Violent Crime Is Up, and Critics Say L.A.'s Mayor Is "Hiding Out"
In 2016 violent crime was up for the third straight year in Los Angeles. But the customary press conference on year-end crime stats held by the Mayor's Office in the early months of each new year is nowhere to be found.
Critics allege that Mayor Eric Garcetti, who's up for re-election March 7, is hiding from the issue because it won't do him much good at the polls. City officials say scheduling conflicts have prevented him from appearing with Los Angeles Police Chief Charlie Beck to discuss the statistics.
LAPD's year-end numbers show a 10.2 percent increase in violent crime compared with 2015. Murder was up nearly 4 percent; robbery increased 14 percent; aggravated assault saw a 9.5 percent boost. If you're looking for answers, however, you'll have to look beyond City Hall.
LAPD public information director Josh Rubenstein said via email that no press conference to discuss the final 2016 numbers has been slated. "From what I understand, this has been a schedule coordination issue," he said.
Garcetti campaign spokesman Yusef Robb said the press conference is a nonissue because the mayor is available to speak about the stats at public appearances that take place just about every day of the week.
"This is a cockamamie campaign conspiracy theory from our opponents," he said in an emailed statement. "The stats have been widely reported in the media precisely because the [Garcetti] administration has always posted them online and proactively pushed them out to the press and the public. Mayor Garcetti puts himself in front of reporters and L.A. residents to answer questions on crime stats and anything people want to ask him about on a near-daily basis."
Long-shot mayoral challenger Mitchell Schwartz, a public affairs consultant, acknowledges that the big picture behind crime stats can be difficult to decipher. (San Diego, the state's second-largest city, has seen a three-year increase in murders). But he also argues that a mayor's top priority is public safety, and he notes that the biggest slice of the city's budget covers police and fire resources.
"Most cities have not gotten the increase we have," he says. "But the mayor is hiding out. It's the No. 1 job of the mayor, it's the No. 1 part of our budget, and he's responsible for hiring the chief. If he would manage the city's budget better, we would have more cops."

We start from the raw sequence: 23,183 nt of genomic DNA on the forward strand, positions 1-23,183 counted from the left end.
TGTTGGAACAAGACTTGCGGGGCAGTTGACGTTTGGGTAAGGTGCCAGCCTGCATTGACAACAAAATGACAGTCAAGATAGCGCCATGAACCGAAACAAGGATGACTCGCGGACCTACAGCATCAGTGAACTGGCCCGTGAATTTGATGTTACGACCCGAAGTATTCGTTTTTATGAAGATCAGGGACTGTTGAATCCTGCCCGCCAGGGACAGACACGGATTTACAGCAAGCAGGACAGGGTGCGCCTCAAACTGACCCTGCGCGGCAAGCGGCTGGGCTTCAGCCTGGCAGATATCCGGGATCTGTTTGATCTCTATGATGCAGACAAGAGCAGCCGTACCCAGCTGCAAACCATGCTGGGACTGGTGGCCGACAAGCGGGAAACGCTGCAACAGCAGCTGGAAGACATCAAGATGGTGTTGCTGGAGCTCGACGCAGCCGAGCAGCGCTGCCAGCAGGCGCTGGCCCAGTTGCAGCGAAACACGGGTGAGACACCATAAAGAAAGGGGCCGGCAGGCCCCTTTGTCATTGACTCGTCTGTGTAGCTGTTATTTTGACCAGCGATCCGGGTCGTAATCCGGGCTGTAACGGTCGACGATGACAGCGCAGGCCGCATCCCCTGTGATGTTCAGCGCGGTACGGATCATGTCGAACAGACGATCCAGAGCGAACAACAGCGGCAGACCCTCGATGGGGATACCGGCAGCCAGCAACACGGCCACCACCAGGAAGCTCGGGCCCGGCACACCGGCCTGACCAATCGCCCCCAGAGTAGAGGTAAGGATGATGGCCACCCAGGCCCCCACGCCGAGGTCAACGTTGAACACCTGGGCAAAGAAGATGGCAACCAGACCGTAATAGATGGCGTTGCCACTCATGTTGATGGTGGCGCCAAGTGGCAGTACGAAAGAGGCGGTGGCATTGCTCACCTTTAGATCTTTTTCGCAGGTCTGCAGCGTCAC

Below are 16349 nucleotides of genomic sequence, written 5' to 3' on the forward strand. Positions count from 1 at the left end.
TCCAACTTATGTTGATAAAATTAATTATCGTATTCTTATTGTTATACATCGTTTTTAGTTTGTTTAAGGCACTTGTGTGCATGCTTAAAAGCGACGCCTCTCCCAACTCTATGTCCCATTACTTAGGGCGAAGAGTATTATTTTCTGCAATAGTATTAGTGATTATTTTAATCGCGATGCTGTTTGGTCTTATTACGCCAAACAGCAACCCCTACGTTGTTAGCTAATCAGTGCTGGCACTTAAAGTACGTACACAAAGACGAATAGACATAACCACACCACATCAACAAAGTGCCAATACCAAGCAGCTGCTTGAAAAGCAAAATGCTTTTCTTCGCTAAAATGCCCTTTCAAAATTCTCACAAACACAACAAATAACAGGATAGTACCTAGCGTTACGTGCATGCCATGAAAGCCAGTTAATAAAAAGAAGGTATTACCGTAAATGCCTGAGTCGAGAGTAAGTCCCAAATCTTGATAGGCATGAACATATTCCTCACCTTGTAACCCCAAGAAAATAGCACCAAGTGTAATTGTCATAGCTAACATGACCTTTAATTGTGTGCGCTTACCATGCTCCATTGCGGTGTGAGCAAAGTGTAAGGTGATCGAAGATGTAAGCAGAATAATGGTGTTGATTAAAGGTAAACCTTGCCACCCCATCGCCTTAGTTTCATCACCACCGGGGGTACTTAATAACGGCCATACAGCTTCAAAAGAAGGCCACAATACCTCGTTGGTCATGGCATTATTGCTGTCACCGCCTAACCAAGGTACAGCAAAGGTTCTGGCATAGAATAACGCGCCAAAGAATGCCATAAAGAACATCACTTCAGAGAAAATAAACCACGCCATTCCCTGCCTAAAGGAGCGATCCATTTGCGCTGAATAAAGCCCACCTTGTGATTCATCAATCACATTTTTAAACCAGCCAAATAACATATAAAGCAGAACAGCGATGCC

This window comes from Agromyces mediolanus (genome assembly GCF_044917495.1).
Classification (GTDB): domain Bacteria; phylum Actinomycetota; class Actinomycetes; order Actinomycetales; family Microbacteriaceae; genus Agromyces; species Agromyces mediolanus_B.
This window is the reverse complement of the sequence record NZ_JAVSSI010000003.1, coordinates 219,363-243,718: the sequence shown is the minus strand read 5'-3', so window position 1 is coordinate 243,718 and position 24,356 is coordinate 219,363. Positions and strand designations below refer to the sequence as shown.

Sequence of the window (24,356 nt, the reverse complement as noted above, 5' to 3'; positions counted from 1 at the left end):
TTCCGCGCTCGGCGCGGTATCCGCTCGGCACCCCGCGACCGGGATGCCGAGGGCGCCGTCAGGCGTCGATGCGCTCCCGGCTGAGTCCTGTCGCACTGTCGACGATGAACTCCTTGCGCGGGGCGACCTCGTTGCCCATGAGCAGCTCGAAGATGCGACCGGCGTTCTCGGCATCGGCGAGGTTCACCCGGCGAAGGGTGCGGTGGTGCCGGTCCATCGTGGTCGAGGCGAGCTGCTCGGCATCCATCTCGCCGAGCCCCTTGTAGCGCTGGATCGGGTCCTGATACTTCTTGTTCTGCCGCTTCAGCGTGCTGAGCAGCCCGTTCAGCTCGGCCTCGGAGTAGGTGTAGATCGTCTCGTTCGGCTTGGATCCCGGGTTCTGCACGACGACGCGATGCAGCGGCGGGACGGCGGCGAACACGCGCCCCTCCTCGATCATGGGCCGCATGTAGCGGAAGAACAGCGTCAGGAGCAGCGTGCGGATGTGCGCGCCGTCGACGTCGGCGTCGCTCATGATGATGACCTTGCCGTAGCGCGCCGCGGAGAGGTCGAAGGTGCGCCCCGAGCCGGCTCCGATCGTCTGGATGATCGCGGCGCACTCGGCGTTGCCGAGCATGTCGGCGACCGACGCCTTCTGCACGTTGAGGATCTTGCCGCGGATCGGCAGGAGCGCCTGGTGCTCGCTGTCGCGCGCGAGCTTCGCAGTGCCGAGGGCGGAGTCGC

Schwartz is proposing an additional 2,500 more sworn officers for the LAPD. The department is staffed with about 9,850 cops, according to the Los Angeles Police Protective League (LAPPL). The figure has long been a sore spot for the union, which represents rank-and-file officers, because it's so much lower than New York's 34,500 officers.
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L.A.'s crime increase comes on the heels of a record stretch of low crime, however. And cities across the country have grappled with spikes in crime. The murder rate in America's big cities was up in 2016, a fact that would suggest action at City Hall or even at the state capital might have little impact. Something larger could be brewing.
Garcetti and Beck have previously pointed the finger at the city's booming homeless population and at Proposition 47, a measure approved by state voters in 2014 that downgraded some low-level drug and property charges from felonies to misdemeanors.
LAPPL board secretary Robert Harris said the union isn't blaming Garcetti for the city's crime woes. But, he said, the problem of rising lawlessness needs to be addressed by unleashing more overtime, hiring more cops and hiring more civilians to do desk jobs being done by sworn personnel.
"Crime is up, and our staffing and patrol is down," he says. "What are we going to do to fix it?"
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